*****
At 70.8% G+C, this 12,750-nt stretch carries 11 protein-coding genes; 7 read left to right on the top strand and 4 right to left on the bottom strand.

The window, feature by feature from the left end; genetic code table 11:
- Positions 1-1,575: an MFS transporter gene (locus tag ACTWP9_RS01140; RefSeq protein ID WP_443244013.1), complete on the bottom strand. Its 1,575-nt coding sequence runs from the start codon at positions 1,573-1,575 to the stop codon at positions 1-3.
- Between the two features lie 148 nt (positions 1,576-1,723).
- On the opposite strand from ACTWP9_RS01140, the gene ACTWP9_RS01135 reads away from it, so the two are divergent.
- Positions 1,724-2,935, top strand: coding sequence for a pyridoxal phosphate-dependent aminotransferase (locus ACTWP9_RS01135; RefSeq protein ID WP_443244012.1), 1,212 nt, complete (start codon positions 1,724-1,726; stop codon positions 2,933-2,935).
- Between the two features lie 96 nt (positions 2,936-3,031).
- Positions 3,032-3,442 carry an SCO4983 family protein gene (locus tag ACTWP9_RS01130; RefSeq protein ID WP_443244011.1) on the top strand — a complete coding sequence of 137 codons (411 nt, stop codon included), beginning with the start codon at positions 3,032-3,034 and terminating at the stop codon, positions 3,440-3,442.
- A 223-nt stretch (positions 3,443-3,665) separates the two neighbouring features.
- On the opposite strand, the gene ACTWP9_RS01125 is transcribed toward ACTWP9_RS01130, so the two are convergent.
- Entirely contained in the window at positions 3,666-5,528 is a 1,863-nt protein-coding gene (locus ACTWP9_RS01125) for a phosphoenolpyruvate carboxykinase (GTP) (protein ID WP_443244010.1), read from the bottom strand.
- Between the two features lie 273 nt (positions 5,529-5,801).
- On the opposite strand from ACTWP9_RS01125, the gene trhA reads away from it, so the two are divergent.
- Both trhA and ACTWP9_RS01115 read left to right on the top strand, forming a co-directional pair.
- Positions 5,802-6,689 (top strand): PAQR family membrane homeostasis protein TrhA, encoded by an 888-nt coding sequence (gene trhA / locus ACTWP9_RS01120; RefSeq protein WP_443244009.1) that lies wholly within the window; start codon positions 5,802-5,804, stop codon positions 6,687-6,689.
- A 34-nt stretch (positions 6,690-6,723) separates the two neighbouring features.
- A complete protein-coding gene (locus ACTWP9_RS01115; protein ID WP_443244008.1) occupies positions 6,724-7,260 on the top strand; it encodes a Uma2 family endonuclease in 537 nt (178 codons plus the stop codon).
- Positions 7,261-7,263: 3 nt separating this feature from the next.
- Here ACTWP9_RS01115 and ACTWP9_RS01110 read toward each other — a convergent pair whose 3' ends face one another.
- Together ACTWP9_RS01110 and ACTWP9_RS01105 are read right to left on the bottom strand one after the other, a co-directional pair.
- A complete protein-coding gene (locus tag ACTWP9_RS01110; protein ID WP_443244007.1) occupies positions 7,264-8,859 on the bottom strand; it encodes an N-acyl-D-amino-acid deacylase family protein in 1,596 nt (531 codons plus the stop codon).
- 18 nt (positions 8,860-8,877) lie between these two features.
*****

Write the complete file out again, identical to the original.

At 70.8% G+C, this 12,750-nt stretch carries 11 protein-coding genes; 7 read left to right on the top strand and 4 right to left on the bottom strand.

The window, feature by feature from the left end; genetic code table 11:
- Positions 1-1,575: an MFS transporter gene (locus tag ACTWP9_RS01140; RefSeq protein ID WP_443244013.1), complete on the bottom strand. Its 1,575-nt coding sequence runs from the start codon at positions 1,573-1,575 to the stop codon at positions 1-3.
- Between the two features lie 148 nt (positions 1,576-1,723).
- On the opposite strand from ACTWP9_RS01140, the gene ACTWP9_RS01135 reads away from it, so the two are divergent.
- Positions 1,724-2,935, top strand: coding sequence for a pyridoxal phosphate-dependent aminotransferase (locus ACTWP9_RS01135; RefSeq protein ID WP_443244012.1), 1,212 nt, complete (start codon positions 1,724-1,726; stop codon positions 2,933-2,935).
- Between the two features lie 96 nt (positions 2,936-3,031).
- Positions 3,032-3,442 carry an SCO4983 family protein gene (locus tag ACTWP9_RS01130; RefSeq protein ID WP_443244011.1) on the top strand — a complete coding sequence of 137 codons (411 nt, stop codon included), beginning with the start codon at positions 3,032-3,034 and terminating at the stop codon, positions 3,440-3,442.
- A 223-nt stretch (positions 3,443-3,665) separates the two neighbouring features.
- On the opposite strand, the gene ACTWP9_RS01125 is transcribed toward ACTWP9_RS01130, so the two are convergent.
- Entirely contained in the window at positions 3,666-5,528 is a 1,863-nt protein-coding gene (locus ACTWP9_RS01125) for a phosphoenolpyruvate carboxykinase (GTP) (protein ID WP_443244010.1), read from the bottom strand.
- Between the two features lie 273 nt (positions 5,529-5,801).
- On the opposite strand from ACTWP9_RS01125, the gene trhA reads away from it, so the two are divergent.
- Both trhA and ACTWP9_RS01115 read left to right on the top strand, forming a co-directional pair.
- Positions 5,802-6,689 (top strand): PAQR family membrane homeostasis protein TrhA, encoded by an 888-nt coding sequence (gene trhA / locus ACTWP9_RS01120; RefSeq protein WP_443244009.1) that lies wholly within the window; start codon positions 5,802-5,804, stop codon positions 6,687-6,689.
- A 34-nt stretch (positions 6,690-6,723) separates the two neighbouring features.
- A complete protein-coding gene (locus ACTWP9_RS01115; protein ID WP_443244008.1) occupies positions 6,724-7,260 on the top strand; it encodes a Uma2 family endonuclease in 537 nt (178 codons plus the stop codon).
- Positions 7,261-7,263: 3 nt separating this feature from the next.
- Here ACTWP9_RS01115 and ACTWP9_RS01110 read toward each other — a convergent pair whose 3' ends face one another.
- Together ACTWP9_RS01110 and ACTWP9_RS01105 are read right to left on the bottom strand one after the other, a co-directional pair.
- A complete protein-coding gene (locus tag ACTWP9_RS01110; protein ID WP_443244007.1) occupies positions 7,264-8,859 on the bottom strand; it encodes an N-acyl-D-amino-acid deacylase family protein in 1,596 nt (531 codons plus the stop codon).
- 18 nt (positions 8,860-8,877) lie between these two features.